Laura Ramsey talks about the film, her director and upcoming projects
Laura Ramsey hasn't been around for that long, but she's steadily starting to make an impression. After the Wisconsin native was discovered while waiting tables in Hollywood, she's appeared in a string of titles including Lords of Dogtown, She's the Man and The Covenant. Her new film, The Ruins will be released on DVD and Blu-Ray on July 8. I recently had the chance to talk with this rising young actress and here's what she had to say.
We actually have similar backgrounds. I'm actually from Minnesota.
Laura Ramsey: You are? Where do you live now?
I'm in Los Angeles.
Laura Ramsey: Oh, you are? For how long?
Laura Ramsey: Really? Oh you're so new.
I know. It's crazy.
Laura Ramsey: You're fresh off the boat (Laughs).
(Laughs) So, first of all, were you familiar with the book at all before signing on to this project?
Laura Ramsey: No, I had no idea. I went and auditioned for the movie and then when I got the role they said it was based on a book. I read the book on the flight over to Australia because the flight is like 17 hours or something. I started reading the book then.
You're the most, let's say, outspoken character in the movie, the most negative in the group. What sorts of things did you do to get into that mindset when you're on the set?
Laura Ramsey: Well, in the beginning I think my character is really positive and exciting and fun and then, through what happens, she becomes kind of a mental case. I took notes from the book. I also talked to some nurses who had treated some people in psychiatric wards. Just to get an understanding of once you get so obsessed with something, you think something's overtaking your body and you feel things inside, just some of the little mannerisms they said people would have, rocking back and forth. I took some of that and also my own emotional stuff and threw it all together and went to work.
I went to high school with Seann William Scott and when he first took on Stifler, he called up a bunch of the mean kids from our high school to get into the character. Did you do anything like that?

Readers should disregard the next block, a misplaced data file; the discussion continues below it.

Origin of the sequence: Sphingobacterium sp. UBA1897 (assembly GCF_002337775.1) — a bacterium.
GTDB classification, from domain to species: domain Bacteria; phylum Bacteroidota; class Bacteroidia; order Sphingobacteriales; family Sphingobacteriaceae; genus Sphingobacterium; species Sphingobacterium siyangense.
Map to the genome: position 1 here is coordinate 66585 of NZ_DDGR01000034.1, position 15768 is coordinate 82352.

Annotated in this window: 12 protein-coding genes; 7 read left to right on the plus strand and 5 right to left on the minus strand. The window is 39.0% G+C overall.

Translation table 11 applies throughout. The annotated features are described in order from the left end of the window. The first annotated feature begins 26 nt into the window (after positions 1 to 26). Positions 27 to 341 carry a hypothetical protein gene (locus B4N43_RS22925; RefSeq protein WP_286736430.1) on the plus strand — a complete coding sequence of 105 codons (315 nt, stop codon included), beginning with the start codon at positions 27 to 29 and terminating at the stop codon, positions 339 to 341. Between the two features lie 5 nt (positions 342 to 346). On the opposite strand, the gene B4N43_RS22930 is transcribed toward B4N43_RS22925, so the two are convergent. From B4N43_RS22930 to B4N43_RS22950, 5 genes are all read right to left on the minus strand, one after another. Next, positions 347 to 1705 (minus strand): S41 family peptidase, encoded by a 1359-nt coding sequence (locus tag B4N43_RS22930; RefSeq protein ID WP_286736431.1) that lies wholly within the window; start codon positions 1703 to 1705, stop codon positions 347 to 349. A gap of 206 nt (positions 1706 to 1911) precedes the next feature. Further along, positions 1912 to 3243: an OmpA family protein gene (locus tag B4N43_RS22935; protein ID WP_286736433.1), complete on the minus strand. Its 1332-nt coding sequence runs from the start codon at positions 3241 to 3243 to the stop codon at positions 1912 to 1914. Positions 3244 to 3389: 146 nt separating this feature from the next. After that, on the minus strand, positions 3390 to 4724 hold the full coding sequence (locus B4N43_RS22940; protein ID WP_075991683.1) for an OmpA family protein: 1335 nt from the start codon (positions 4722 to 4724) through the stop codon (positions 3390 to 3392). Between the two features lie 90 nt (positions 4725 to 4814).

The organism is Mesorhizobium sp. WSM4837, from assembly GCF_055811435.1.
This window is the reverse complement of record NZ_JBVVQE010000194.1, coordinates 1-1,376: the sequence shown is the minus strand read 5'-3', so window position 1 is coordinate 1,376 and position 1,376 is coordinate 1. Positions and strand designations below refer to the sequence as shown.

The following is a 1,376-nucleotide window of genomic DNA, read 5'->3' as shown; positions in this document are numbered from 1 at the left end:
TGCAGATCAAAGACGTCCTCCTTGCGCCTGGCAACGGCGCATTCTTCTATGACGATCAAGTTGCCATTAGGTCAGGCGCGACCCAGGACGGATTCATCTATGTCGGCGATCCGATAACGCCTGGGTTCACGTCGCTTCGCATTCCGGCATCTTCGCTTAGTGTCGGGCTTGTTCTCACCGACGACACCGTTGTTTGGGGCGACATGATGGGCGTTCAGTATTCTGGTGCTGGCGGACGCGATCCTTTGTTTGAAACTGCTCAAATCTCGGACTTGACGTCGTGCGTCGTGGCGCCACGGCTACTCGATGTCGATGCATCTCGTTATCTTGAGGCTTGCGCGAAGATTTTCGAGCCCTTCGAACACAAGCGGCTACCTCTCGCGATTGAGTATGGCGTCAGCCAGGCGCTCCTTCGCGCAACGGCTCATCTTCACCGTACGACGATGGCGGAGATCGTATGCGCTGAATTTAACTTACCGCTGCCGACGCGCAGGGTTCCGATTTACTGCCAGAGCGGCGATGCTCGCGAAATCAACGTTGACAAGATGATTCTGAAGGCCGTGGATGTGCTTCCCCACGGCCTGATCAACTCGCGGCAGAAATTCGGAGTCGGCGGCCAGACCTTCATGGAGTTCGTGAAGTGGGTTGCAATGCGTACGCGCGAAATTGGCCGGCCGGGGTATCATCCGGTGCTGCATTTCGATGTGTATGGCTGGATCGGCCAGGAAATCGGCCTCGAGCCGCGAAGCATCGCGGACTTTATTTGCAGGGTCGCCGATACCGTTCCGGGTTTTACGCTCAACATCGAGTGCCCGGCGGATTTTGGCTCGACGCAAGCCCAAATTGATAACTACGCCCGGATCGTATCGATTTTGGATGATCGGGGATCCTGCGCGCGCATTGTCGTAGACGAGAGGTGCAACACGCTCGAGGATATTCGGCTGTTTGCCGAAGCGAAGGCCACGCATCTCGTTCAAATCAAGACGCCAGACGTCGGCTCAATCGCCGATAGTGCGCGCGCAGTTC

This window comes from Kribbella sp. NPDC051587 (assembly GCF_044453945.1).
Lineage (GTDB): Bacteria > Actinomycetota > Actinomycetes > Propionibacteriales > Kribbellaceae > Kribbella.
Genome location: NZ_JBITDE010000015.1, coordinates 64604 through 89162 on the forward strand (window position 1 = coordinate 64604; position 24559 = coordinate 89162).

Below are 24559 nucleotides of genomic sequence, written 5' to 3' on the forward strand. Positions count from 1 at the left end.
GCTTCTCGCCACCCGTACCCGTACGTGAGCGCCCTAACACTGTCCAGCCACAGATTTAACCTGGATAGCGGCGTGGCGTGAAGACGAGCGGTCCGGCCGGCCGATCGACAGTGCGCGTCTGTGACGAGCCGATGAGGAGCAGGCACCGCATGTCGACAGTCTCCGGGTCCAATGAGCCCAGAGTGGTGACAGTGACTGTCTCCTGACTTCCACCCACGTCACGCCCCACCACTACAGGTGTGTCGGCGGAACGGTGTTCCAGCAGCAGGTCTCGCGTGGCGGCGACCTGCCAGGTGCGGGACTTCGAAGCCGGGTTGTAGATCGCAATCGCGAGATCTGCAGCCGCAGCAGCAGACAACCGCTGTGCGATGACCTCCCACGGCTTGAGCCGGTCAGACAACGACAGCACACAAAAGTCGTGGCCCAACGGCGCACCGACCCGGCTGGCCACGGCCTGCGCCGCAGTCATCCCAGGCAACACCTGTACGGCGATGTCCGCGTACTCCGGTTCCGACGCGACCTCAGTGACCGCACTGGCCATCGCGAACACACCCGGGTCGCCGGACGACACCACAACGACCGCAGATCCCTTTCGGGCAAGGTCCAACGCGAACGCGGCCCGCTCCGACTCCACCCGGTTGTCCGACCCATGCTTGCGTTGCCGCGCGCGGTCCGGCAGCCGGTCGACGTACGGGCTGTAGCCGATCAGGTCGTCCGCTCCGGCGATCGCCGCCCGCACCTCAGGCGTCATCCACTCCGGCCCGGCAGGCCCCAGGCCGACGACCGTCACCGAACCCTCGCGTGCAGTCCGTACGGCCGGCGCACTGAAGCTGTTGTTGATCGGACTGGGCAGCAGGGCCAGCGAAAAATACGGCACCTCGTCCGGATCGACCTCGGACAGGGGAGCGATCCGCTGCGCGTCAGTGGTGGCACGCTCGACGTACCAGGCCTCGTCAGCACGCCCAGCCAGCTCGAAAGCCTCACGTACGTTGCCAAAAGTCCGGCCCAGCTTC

Laura Ramsey: Really? That's so interesting. No, I never ever called anyone from high school (Laughs) for the role. I don't even know how I did it, actually. I was just not a happy person during the whole shoot, during all that stuff. I just wasn't in the mood of happiness, always a little down.
You're with a pretty talented young cast with Jonathan Tucker, Shawn Ashmore, Jena Malone. Did you guys hit it off right away when you first got on the set?
Laura Ramsey: Oh yeah. We all flew on the plane together so we got a chance to meet each other a little there. Once we got there we started rehearsals, going through the script, improving and seeing what happens. Then we'd go to dinner that night, get to know each other, hang out and talk. We definitely hit it off, all of us. We had to, we were playing best friends. It wasn't hard or difficult at all. They were cool people and everyone was just ready to work. They were really focused and just wanted to do the best job possible.
I just talked to Jonathan (Tucker) and he said that on the set, for the vine, it was a lot more practical effects and less CGI. Was it hooked up to a rig or something like that?
Laura Ramsey: (Laughs) Yeah. They were like, 'All the vines are moving,' then they'd shake the vines. They had this thing and they would push a button and some of the vines would start to move, so we could kind of play off of that. A lot of it was, (director) Carter (Smith) would clap his hands really loud when there was supposed to be a sound, so there was a whole lot of imagination there.
But it wasn't a whole lot of CGI or blue-screen stuff, was it?
Laura Ramsey: No, not really. That's the great thing. Carter wanted a lot of the real thing, which is the more natural way to go.
Carter is a relative newcomer. This is only the second film he directed. What was he like to work with and what kind of style did he bring to the movie?